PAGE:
It can also be argued that anyone who cheats on their taxes will cheat in other aspects of their lives and cannot be considered trustworthy.

[edit on 3/3/2010 by Phage]



posted on Mar, 3 2010 @ 01:40 PM
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reply to post by Phage
 




I guess it comes down to one question.....is it a crime to steal from the criminals?


Now more than ever our government is robbing and stealing from it's tax base like never before, gouging working Americans in order to rake in ungodly tax revenue to do eveil across the world.

What if you feel like your tqax dollars are being spent to fund unethical, criminal enterprises...like say for instance an unsolicited war against people who have done us no harm?

And we should all know, income tax is not used to build schools and highways and parks. It is used to pay the rachateers at the Federal Reserve, it is a ransom that is paid to fund the enemy of the people.

So why is it ok for our government to abuse and cheat the American tax payer at every turn, but the tax payer trying to earn a living has to forfit half of their income willingly and honestly to a rogue criminal enterprise?

I understand what you are saying, but I must disagree with many of your points. And for struggling Americans to turn on other Americans who are in the same boat as them for profit, that leaves a bad taste in my mouth.



posted on Mar, 3 2010 @ 01:44 PM
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Hey, I think we should all start to investigate the taxes of the people in government.

I wonder if anyone was given any bounty for Rangle or Geithner?

Time to fire up the old FOIA requests and start nailing some Government tax cheats.

Turn about fairplay?



posted on Mar, 3 2010 @ 01:50 PM
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It's the same concept as Crime Stoppers. You call them if you know the where-abouts of criminals, in turn you get a cash reward. The difference for me is that if I knew where a criminal was, I'd let the authorities know so they can get him/her off the streets. If I knew someone cheated on their taxes I would NOT tell the IRS on them. they'll fins a way to get there money without me snitching on a neighbor or friend.



posted on Mar, 3 2010 @ 01:50 PM
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reply to post by BlackOps719
 

By this same logic it is justifiable for major corporations to cheat on their income taxes. They're just "fighting" the IRS, right?



posted on Mar, 3 2010 @ 01:51 PM
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Wow...this could be lucrative. Do you have to know someone personally to turn them in? Because if that is the case I want to turn in a list that includes folks like Tim Geithner, Rangel, Pelosi, the Clintons, the Bushes, Oprah, et al.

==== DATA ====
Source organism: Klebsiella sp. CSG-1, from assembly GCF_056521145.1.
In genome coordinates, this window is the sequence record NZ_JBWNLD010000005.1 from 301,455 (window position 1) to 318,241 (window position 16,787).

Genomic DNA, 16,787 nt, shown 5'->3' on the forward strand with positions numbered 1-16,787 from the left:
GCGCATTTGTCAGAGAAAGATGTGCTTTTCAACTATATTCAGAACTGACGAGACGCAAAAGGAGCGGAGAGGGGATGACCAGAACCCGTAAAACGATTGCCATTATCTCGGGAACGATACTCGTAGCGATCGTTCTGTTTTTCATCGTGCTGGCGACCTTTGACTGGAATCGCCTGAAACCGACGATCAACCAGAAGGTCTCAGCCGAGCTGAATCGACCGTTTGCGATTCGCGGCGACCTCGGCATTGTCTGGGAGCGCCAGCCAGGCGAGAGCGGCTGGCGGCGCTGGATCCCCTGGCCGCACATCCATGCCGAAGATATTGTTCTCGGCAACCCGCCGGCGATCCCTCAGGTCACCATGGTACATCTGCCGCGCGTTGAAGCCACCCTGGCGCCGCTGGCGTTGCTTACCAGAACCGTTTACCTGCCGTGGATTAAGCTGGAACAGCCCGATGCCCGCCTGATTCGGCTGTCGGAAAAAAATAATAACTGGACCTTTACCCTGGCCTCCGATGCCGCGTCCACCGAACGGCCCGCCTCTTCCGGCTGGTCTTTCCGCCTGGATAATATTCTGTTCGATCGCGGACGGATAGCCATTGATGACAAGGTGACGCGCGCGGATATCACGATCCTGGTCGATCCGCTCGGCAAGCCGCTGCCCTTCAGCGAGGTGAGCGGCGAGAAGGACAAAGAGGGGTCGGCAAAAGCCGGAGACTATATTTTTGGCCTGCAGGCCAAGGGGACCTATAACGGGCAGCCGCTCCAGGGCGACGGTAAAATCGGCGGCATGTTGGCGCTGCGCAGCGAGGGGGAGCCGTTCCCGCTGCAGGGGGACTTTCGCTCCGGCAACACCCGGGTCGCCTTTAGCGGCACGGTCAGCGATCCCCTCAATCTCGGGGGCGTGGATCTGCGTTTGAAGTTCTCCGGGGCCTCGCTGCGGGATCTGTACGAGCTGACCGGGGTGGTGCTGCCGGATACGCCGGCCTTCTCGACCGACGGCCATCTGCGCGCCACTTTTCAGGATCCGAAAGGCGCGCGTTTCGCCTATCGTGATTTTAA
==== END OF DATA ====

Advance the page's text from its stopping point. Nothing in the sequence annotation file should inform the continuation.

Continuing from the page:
I bet there are a lot of wealthy actors, bankers, and business owners who cheat on their taxes also. I better get busy....I have a lot of people to report to the IRS.



posted on Mar, 3 2010 @ 01:53 PM
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reply to post by endisnighe
 




That sounds like a grand idea......or even better how about we audit the Fed and actually see where all of this tax revenue is really going?


Great idea but it will never happen. Washington politicians and corporate CEO's exploit every loop hole known to man with off shore accounts and trsusts, after all he who makes the rules would surely know how to bend them.

If you are a politician or on the payroll then you can do as you wish, but if you are a regular tax payer you are expected to lay down and take it because it is the "right thing to do".



posted on Mar, 3 2010 @ 02:15 PM
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reply to post by BlackOps719
 


Yeah, I know, I was kind of being facetious.

Just imagine though, if a million people sent in snitch reports on the asshats. Or better yet, a list of all the IRS agents, saying all of them should be audited.

I would really like to be in one of those backrooms listening to those conversations.



posted on Mar, 3 2010 @ 02:55 PM
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post removed because the user has no concept of manners

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posted on Mar, 3 2010 @ 03:29 PM
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You know what, I may just put together a list of all the people elected to office in the Federal government, including the Supreme Court. Then send that to the nearest IRS office suggesting that all of these people should be audited. Maybe add on to the list, all presidential appointments also.

I wonder if I would get a response.

I think I am going to do this. If any of them in the future get in trouble for tax problems, would I get the money offered? Could I sue the IRS for it?

There is a possibility here.